10 Landmark Moments in Scottish Planning in 2014

RTPI Scotland Director Craig McLaren sets out what he thinks were the key milestones in the year.

2014 was an exciting and busy year for planning in Scotland. It contained a number of important publications, announcements, new policies and legislation that will live with us beyond 2014.  Here’s my thoughts on ten of the most significant, in no particular order:

  1. The 3rd National Planning Framework is published providing a framework for the spatial development of Scotland as a whole, and including 14 national developments identified to deliver the strategy.
  2. The revised Scottish Planning Policy is published. The document includes a new “presumption in favour of development contributing to sustainable development”.
  3. RICS Scotland publish the report of their Housing Commission. Recommendations include that Scottish Government establishes a Scottish Land Delivery Agency and that it endorses effective provision in growing areas by enabling the delivery of six to eight major new communities
  4. The Historic Environment Scotland Act receives Royal Assent. This paves the way for new organisation Historic Environment Scotland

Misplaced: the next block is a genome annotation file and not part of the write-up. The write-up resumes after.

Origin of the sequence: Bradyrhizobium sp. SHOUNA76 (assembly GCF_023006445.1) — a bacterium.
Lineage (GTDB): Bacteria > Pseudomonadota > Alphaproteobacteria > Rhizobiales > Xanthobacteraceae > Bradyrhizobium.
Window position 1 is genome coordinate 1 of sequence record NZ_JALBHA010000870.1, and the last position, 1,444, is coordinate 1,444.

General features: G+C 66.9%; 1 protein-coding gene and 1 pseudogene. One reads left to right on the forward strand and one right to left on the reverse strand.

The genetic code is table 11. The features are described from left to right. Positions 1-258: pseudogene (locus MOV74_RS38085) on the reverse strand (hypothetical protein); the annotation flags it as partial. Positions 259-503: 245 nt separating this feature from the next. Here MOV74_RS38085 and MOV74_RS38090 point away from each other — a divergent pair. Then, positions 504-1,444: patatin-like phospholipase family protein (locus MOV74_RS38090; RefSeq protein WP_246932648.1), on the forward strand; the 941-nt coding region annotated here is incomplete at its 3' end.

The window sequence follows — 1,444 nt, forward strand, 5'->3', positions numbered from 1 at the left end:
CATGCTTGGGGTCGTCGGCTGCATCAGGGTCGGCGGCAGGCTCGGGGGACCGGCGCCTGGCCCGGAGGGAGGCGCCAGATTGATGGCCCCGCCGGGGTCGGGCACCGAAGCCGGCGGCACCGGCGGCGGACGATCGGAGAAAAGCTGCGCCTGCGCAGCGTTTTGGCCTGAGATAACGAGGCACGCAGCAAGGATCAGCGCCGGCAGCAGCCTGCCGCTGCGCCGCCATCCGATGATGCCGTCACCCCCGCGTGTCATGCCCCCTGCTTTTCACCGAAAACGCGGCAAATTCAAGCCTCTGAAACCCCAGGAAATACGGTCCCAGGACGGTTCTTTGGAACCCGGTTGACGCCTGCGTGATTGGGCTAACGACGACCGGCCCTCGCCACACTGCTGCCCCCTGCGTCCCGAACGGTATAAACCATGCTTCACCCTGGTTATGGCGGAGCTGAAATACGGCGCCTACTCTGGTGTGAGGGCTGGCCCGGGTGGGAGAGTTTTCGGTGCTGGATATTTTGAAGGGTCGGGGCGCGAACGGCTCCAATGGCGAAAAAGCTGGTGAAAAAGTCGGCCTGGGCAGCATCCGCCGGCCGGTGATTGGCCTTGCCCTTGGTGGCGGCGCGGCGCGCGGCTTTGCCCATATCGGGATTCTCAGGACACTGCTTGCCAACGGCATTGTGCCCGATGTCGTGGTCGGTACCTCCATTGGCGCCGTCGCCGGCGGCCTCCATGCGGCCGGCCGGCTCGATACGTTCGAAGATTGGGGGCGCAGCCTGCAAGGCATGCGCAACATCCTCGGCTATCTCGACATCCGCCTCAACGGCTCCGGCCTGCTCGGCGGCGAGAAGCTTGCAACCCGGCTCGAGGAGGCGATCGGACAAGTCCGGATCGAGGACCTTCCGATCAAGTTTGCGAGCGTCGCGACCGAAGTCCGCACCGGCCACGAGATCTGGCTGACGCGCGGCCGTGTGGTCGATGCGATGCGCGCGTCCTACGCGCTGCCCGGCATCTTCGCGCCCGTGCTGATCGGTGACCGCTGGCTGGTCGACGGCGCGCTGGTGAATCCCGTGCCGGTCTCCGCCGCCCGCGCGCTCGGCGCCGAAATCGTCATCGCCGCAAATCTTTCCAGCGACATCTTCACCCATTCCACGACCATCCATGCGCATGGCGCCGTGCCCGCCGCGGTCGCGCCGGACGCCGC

5. Alex Neil replaces Derek Mackay as Planning Minister and planning is moved from the economic growth portfolio to social justice.
  6. Homes for Scotland Chair Sandy Adams was vocal on the need for planning to be more proactive and positive whilst research undertaken by Heads of Planning Scotland showed that only 73.8% of the costs of processing a planning application are met by planning fees.
  7. The Regulatory Reform (Scotland) Act receives Royal Assent. This introduces a clause where planning authorities who are deemed to have underperformed by Scottish Ministers can have their planning fees reduced.  The criteria and process for this should be announced in 2015.
  8. The Town Centres First Principle is agreed by Scottish Government and COSLA. The new principle is welcomed by RTPI Scotland though it is stressed that there is a need to monitor and report on its implementation.
  9. Dundee Waterfront is named as Scotland’s Best Place. RTPI Scotland’s Best Places initiative was organised to highlight how planners, planning and the planning profession have created, enhanced or protected great streets, neighbourhoods, towns and cities across Scotland over the last 100 years.
  10. New approaches to community engagement, empowerment and land ownership are developed. The Community Empowerment Bill is published along with the report of the Land Reform Review Group

There will, undoubtedly, be some I’ve missed. It would be good to hear of any you think should be on the list, or , indeed, any that shouldn’t…

 

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